Manipulate time and date: Sage X3

I will be discussing how to manipulate time and date in Sage X3.

To get the current date in a Date variable , use the date function $ .
In the same way, to have the current date and time in a Datetime variable , use the datetime function $ (only from U9).
The canonical form to represent date and time with a string is:

YYYY-MM-DDThh: mm: ssZ #attention to the "extra" letters T and Z

Generally, date and time have “YYYY-MM-DDThh: mm: ss” format

num $ (date $) #To get today's date string
num $ (time $) #To get the current time as a string
num $ (datetime $) #To get today's date and time as a canonical string
gdat $ (DAY, MONTH, YEAR) #To get a date, day, month and year data
gdatetime $ (str) #To get a Datetime variable from a canonical string
year (date) #To get the year of a date
month (data) #To get the month number of a date
month $ (date) #To get the month name of a date in the current language
day (data) #To get the day number of the month (1-31)
day $ (date) #To get the name of the day of the week
dayn (data) #To get the day of the week number (1 = Monday, 7 = Sunday)
week (date) #To get the week number (1-53)
nday ​​(data) #To get the number of days passed since January 1, 1600
nday ​​$ (NUM) #To get a later date of NUM days from January 1, 1600
eomonth (data) #To get the last day of a given month


You can also perform simple operations:

Local Date DATA
DATE = [1/2/2015] +5 #DATA will contain [06/02/2015]
DATA = [1/2/2015] -1 #DATA will contain [31/01/2015]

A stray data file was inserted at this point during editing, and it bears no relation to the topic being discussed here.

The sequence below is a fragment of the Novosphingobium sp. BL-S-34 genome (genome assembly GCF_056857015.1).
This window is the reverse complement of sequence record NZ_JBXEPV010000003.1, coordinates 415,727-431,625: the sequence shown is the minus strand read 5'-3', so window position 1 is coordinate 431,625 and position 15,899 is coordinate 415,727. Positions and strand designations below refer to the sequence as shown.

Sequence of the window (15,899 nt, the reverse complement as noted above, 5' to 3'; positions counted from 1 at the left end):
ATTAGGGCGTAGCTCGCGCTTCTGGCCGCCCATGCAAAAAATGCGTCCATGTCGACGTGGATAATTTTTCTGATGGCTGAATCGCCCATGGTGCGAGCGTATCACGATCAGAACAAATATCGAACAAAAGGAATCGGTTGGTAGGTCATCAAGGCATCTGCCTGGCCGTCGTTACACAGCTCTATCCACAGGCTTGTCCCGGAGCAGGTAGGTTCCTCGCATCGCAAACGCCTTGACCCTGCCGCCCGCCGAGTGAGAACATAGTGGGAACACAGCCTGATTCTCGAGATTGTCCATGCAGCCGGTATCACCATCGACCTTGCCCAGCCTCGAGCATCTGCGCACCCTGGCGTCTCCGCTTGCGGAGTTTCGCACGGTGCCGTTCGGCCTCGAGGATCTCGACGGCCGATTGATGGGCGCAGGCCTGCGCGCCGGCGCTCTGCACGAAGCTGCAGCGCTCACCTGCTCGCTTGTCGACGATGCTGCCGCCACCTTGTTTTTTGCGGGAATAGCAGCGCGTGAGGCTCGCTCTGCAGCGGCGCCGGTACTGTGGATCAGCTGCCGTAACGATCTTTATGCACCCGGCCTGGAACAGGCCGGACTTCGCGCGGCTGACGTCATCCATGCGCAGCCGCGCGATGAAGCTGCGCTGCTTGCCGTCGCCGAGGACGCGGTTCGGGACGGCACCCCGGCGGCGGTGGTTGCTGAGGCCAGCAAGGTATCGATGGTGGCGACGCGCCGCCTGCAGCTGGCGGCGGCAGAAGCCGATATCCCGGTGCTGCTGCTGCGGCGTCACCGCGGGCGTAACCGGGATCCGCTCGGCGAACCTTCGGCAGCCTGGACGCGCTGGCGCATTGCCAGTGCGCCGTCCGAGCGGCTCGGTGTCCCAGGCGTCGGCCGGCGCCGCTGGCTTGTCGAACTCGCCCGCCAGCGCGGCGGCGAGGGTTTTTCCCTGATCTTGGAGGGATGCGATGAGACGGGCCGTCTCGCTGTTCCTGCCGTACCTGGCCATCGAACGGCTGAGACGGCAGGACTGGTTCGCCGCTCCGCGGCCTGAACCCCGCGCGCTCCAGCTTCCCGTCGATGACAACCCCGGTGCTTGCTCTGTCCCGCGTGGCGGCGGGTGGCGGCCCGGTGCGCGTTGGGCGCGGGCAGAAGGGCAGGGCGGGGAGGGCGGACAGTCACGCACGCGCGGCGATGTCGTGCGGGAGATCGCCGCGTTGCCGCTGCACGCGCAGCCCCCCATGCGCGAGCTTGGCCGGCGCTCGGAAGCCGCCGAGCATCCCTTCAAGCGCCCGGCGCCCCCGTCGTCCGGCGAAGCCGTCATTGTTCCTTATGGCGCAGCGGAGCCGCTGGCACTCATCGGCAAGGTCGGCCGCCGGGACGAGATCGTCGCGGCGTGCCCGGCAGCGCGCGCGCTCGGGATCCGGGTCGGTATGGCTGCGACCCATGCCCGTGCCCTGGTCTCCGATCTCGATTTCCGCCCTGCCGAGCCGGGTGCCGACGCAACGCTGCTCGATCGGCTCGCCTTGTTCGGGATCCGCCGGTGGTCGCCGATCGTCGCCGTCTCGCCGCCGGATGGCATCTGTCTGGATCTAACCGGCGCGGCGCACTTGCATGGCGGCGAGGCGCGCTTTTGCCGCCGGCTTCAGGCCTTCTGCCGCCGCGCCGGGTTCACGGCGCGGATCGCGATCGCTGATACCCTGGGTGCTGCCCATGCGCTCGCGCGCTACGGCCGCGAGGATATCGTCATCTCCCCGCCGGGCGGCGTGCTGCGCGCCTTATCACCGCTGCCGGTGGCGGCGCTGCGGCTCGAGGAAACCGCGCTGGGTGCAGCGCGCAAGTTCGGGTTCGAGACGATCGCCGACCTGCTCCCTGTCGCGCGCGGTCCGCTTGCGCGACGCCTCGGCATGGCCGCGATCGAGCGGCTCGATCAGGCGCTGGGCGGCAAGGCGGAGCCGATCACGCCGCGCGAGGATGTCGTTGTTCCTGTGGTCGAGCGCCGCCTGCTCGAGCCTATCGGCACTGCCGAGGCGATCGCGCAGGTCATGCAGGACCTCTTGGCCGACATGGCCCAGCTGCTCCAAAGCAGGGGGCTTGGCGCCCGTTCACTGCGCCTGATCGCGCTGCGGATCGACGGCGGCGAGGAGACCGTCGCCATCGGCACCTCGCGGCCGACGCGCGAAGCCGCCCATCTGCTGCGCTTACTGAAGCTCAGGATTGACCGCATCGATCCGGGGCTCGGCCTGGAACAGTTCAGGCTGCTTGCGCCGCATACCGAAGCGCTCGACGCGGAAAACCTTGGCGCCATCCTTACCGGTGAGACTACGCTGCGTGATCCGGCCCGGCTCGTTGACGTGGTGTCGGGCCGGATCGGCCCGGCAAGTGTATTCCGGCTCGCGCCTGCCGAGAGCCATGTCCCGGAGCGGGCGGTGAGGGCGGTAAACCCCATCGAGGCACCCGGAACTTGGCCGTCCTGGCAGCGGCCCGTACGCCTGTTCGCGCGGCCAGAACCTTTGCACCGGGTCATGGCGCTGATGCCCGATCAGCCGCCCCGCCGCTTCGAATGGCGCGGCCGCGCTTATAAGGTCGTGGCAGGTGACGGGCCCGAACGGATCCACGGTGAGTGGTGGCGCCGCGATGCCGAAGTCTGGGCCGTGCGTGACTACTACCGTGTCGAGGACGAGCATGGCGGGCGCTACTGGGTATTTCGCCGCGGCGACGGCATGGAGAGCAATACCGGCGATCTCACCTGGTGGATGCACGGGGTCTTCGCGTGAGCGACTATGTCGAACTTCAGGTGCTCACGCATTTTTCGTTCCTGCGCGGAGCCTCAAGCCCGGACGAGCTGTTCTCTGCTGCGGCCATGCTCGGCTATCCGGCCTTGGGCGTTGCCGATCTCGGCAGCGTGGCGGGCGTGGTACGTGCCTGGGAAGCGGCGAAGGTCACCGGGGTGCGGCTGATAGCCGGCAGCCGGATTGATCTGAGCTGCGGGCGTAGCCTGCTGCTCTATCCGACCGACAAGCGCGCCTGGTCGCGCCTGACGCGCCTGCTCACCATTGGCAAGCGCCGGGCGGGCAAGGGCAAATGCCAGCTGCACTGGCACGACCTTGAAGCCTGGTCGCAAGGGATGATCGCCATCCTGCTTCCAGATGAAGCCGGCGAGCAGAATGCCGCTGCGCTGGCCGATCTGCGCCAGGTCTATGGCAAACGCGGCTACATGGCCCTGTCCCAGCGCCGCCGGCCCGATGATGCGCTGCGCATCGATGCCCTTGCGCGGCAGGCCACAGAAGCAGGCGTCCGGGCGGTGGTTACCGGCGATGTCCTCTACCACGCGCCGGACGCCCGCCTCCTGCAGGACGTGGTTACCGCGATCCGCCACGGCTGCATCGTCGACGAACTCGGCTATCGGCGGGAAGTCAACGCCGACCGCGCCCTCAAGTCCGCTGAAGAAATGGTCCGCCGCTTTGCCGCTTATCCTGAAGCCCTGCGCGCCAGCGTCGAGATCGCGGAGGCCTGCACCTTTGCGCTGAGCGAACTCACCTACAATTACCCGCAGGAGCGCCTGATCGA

For example:

Local date LASTDATE
LASTDATE = eomonth ([1/2/2015])
Infbox num $ (LASTDATE) # will display the date [28/02/2015]

To obtain a date as a string with the desired format:

format $ ( "D: YYYYMMDD [_] hhmmss", $ date)   

December 31, 2018 at 12.30 and 56 seconds will correspond to “20181231_123056”.

Note that square brackets are used to insert a space or other constant elements:

To get the date and time as a formatted string, you can also use AFNC.FDH.
With this call, use the formatting contained in the global variable GFMDAT.
Suppose today is January 19, 2018, and GFMDAT contains “DD [/] MM [/] YY”:

func AFNC.FDH (dates $, "121531") # returns "01/19/18 12:15:31"
func AFNC.FDH (dates $, "") # returns "19/01/18 17:08:27"
func AFNC.FDH (dates $, "15:32") # returns "19/01/18 15:32:00"
func AFNC.FDH (dates $, "15") # returns "19/01/18 15:00:00"
func AFNC.FDH (dates $, "15:") # returns "19/01/18 15:00:00"
func AFNC.FDH (date $, "string-errata") # returns "19/01/18"
func AFNC.FDH (dates $ + 1, "x") # returns "01/20/18"

It must be remembered that there are several global variables containing formatting strings,
all preset according to the various predefined parameters.
They are useful for maintaining a standard that is adapted to different users, sites, etc.

The order day-month-year of these formats depends precisely on the location and user settings.

The variables are these:

GFMDAT = standard date, with 2 characters per day, 2 for the month, 2 for the year
GFMDAT4 = date with the 4-digit year
GFMDAT3 = date with the month expressed in three letters
GFMDAT9 = date with the month written in letters
GFMMOI = month-year
GFMMOI4 = month-year with 4-digit year
GFMJOU = day-month